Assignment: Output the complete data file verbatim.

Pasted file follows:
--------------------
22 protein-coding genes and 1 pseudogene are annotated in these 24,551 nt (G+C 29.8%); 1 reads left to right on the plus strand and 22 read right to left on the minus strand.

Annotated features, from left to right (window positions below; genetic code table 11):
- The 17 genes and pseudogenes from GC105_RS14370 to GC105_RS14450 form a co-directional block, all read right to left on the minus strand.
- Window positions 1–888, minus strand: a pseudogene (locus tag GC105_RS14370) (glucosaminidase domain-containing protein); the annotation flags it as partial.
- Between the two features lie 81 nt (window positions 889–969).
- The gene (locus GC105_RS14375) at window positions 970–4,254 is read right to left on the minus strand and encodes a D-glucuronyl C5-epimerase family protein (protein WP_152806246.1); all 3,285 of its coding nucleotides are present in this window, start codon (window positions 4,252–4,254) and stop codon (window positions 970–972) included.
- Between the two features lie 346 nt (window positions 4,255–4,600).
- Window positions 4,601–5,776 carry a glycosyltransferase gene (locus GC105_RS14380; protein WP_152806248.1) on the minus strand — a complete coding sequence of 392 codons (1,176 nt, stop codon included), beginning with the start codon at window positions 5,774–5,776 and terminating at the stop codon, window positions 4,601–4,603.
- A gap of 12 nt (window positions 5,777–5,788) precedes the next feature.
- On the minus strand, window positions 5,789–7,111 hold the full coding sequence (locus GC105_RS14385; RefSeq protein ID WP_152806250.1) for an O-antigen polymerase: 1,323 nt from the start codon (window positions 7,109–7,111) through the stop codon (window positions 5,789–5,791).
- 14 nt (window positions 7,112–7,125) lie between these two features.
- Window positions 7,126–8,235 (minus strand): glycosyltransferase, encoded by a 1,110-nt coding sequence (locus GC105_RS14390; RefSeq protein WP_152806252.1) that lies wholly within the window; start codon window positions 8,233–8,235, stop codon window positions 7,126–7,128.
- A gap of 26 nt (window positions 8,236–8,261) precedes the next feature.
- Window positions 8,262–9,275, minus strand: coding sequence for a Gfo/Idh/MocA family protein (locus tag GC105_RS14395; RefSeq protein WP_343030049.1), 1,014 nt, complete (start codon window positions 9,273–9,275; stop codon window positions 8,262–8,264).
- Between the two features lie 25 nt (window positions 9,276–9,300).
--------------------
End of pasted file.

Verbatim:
22 protein-coding genes and 1 pseudogene are annotated in these 24,551 nt (G+C 29.8%); 1 reads left to right on the plus strand and 22 read right to left on the minus strand.

Annotated features, from left to right (window positions below; genetic code table 11):
- The 17 genes and pseudogenes from GC105_RS14370 to GC105_RS14450 form a co-directional block, all read right to left on the minus strand.
- Window positions 1–888, minus strand: a pseudogene (locus tag GC105_RS14370) (glucosaminidase domain-containing protein); the annotation flags it as partial.
- Between the two features lie 81 nt (window positions 889–969).
- The gene (locus GC105_RS14375) at window positions 970–4,254 is read right to left on the minus strand and encodes a D-glucuronyl C5-epimerase family protein (protein WP_152806246.1); all 3,285 of its coding nucleotides are present in this window, start codon (window positions 4,252–4,254) and stop codon (window positions 970–972) included.
- Between the two features lie 346 nt (window positions 4,255–4,600).
- Window positions 4,601–5,776 carry a glycosyltransferase gene (locus GC105_RS14380; protein WP_152806248.1) on the minus strand — a complete coding sequence of 392 codons (1,176 nt, stop codon included), beginning with the start codon at window positions 5,774–5,776 and terminating at the stop codon, window positions 4,601–4,603.
- A gap of 12 nt (window positions 5,777–5,788) precedes the next feature.
- On the minus strand, window positions 5,789–7,111 hold the full coding sequence (locus GC105_RS14385; RefSeq protein ID WP_152806250.1) for an O-antigen polymerase: 1,323 nt from the start codon (window positions 7,109–7,111) through the stop codon (window positions 5,789–5,791).
- 14 nt (window positions 7,112–7,125) lie between these two features.
- Window positions 7,126–8,235 (minus strand): glycosyltransferase, encoded by a 1,110-nt coding sequence (locus GC105_RS14390; RefSeq protein WP_152806252.1) that lies wholly within the window; start codon window positions 8,233–8,235, stop codon window positions 7,126–7,128.
- A gap of 26 nt (window positions 8,236–8,261) precedes the next feature.
- Window positions 8,262–9,275, minus strand: coding sequence for a Gfo/Idh/MocA family protein (locus tag GC105_RS14395; RefSeq protein WP_343030049.1), 1,014 nt, complete (start codon window positions 9,273–9,275; stop codon window positions 8,262–8,264).
- Between the two features lie 25 nt (window positions 9,276–9,300).